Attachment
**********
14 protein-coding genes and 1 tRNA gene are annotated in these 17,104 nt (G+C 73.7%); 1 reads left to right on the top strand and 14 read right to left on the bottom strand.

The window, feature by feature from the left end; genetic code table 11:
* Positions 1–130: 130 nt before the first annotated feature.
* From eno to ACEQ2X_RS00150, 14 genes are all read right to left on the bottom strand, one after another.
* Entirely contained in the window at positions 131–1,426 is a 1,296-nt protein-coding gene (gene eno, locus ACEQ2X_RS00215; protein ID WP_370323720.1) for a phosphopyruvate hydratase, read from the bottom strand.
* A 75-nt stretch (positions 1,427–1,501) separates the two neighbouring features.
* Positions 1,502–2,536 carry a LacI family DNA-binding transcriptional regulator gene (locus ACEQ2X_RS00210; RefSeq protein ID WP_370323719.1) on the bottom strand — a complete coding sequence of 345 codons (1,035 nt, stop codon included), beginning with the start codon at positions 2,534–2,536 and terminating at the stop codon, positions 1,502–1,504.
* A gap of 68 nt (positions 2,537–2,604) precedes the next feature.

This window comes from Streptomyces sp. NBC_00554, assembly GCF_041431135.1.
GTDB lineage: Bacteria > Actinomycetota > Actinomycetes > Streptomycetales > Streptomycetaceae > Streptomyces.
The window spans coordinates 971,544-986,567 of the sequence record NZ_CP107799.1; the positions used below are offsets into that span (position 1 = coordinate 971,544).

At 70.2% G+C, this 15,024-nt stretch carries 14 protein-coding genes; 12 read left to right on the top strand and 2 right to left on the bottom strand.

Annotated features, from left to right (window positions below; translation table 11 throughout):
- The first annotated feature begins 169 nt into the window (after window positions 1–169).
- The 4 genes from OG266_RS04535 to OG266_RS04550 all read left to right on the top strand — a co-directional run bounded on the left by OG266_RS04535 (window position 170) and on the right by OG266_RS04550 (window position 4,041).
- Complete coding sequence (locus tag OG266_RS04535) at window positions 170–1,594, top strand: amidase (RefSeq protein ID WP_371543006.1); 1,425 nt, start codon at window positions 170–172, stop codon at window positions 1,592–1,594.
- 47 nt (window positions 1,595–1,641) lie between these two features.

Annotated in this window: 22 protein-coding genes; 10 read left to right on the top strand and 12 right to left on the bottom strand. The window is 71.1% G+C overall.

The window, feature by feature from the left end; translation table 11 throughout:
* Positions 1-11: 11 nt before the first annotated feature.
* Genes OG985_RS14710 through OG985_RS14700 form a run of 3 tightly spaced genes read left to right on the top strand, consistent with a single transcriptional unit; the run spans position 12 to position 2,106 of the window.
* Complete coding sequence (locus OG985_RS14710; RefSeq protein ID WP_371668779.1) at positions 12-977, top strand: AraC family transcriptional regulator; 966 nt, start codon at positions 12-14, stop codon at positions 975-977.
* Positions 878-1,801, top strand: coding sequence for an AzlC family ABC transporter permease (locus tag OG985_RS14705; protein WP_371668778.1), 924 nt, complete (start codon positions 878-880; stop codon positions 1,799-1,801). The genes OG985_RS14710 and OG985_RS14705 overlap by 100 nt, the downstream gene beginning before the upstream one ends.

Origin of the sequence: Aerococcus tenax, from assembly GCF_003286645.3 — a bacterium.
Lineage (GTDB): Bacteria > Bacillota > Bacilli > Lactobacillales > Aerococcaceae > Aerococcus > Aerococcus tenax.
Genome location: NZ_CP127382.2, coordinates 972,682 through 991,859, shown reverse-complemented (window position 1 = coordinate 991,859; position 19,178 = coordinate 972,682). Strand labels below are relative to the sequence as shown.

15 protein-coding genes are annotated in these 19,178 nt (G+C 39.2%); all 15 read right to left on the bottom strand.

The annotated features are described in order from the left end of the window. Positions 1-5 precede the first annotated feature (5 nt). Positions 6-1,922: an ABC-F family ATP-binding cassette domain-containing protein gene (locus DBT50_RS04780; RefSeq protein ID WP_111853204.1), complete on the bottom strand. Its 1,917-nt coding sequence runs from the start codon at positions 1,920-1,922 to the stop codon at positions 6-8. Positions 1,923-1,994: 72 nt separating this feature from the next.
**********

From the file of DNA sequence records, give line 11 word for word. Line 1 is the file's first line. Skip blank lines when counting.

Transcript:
The window spans coordinates 971,544-986,567 of the sequence record NZ_CP107799.1; the positions used below are offsets into that span (position 1 = coordinate 971,544).